• 6.  But I’m healthy and in a good shape. Do I really need my prostate examined?  If you are over 50, YES you do! But even if you are over 40, precaution is always better.
  • 7. INVESTIGATION AND EXAMINATION Stage 1: ANNUAL Digital rectal examination  Your doctor will a lubricated glove ,a finger into your rectum.  He will try to feel for enlargement, lumps and tenderness of prostate. Prostate cancers feel very hard compared to normal prostate tissue  Remember : An early detection is VITAL for survival!
  • 8. Second stage: Prostate specific antigen (PSA,a product of the prostate inner lining in the blood) testing ELEVATION in PSA level could be a SIGN of abnormal cell multification in the prostate .
  • 9. Stage 3: Prostatic biopsy.  If you have a sign, symptom, or test that suggests prostate cancer, your provider will likely recommend a test called a transrectal biopsy.  For this test your healthcare provider inserts a needle through the rectum into the prostate. A piece of prostate tissue is removed to look for cancer cells. It is the only sure way to diagnose prostate cancer. If a biopsy shows cancer cells, you will have other tests, such as a bone scan, CT scan, or MRI, to see if the cancer has spread and help decide how to treat it.
  • 10. STAGES
  • 11. TREATMENT  Depends on stage,on how aggressive the tumor is, whether it has spread to other parts of the body, your symptoms, your overall health, and your age.  More than one method can be used simultaneously  Median survival in excess of five years can be expected  If the cancer has spread to the other organs, current therapy will not cure it. Median survival is usually one to three years.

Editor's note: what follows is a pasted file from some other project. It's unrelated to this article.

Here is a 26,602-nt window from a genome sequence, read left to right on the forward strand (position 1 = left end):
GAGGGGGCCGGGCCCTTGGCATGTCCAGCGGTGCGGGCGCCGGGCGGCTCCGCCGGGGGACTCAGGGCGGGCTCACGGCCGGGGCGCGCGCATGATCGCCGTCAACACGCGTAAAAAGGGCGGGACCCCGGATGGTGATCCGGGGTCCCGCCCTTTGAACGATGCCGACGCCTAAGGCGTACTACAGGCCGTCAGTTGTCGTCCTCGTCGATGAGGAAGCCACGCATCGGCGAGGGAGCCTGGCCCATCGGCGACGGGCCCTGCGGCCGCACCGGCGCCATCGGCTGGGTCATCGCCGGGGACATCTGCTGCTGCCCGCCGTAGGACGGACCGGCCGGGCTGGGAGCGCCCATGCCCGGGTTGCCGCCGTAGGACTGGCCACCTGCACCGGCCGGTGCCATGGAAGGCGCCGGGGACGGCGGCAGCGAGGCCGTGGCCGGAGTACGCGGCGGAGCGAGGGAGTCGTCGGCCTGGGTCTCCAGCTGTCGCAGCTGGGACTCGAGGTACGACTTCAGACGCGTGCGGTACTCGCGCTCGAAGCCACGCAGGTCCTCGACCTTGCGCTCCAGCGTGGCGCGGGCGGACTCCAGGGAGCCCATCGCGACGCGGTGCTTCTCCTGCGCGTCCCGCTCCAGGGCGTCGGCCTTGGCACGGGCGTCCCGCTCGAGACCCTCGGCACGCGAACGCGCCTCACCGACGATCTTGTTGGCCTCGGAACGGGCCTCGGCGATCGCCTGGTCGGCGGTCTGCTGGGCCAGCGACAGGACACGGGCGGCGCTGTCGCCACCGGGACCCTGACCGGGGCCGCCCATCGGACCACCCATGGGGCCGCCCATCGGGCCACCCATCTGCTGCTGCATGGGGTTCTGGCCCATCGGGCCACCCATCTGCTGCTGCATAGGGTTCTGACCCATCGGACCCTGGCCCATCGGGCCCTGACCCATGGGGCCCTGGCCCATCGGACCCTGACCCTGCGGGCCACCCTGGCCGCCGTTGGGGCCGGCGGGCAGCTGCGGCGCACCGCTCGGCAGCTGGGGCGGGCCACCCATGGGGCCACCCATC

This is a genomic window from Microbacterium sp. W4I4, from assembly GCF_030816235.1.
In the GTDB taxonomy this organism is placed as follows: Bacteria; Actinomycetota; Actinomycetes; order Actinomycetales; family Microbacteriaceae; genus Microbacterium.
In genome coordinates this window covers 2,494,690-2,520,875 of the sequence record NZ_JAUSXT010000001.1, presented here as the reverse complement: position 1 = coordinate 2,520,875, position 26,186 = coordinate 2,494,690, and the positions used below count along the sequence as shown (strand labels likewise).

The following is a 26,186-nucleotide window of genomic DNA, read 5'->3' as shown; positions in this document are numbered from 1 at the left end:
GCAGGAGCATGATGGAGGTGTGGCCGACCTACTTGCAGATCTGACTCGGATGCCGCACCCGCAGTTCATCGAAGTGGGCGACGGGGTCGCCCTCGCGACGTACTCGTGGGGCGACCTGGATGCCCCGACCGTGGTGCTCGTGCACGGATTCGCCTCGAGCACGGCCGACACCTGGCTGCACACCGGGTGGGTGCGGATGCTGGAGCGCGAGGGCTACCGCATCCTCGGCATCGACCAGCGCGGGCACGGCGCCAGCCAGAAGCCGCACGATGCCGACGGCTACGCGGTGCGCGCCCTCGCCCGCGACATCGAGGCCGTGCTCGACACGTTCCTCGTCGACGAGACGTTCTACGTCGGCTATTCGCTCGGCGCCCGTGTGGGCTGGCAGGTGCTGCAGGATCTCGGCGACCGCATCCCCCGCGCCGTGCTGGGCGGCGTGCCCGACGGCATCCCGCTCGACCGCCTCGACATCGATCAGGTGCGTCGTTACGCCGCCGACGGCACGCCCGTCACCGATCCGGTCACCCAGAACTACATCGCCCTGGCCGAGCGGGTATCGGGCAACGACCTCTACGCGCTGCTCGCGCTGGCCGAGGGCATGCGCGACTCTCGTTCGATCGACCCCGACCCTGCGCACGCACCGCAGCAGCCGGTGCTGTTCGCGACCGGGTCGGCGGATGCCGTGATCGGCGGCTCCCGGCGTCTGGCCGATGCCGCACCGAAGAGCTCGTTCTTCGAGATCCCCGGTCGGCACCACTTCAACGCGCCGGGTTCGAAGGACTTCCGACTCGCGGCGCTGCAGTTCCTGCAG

• 12. METHODS OF TREATMENT  Surgery – removal of cancer cells and surrounding lymph nodes (to avoid metastasis, may cause urinary incontinence and sexual side effects; )  Radiation therapy – use of high energy x-ray’s to destroy cancer cells. Can be done by ether – external beam (outside the body), IMRT (intensity modulated radiation therapy – small beams aimed at the cancer from different angles) or Brachytherapy (insertion or radioactive pellets into the prostate)  Hormone therapy - reduction of testosterone to reduce cancer growth  Chemotherapy – last resort and non specific. Use of Paclitaxek, Estracyte and Cyclophosphamide
  • 13. SIDE EFFECTS OF TREATMENT  Fatigue  Redness, dryness of prostate  Rash around prostrate  Sexual side effects (inability to “perform”)  Pain  Urination problems
  • 14. How can I help prevent prostate cancer? Because the cause of prostate cancer is not known, doctors don’t know how to prevent it. However, researchers are actively studying possible methods of prevention, such as diet, supplements, and drugs. Remember: Prostate cancer is a treatable disease. However, its management can be complex. It is important that patients are offered various treatment options and play a role in the decision-making process. This can only be done by consulting both the urologist and the oncologist.
  • 15. Get your self tested!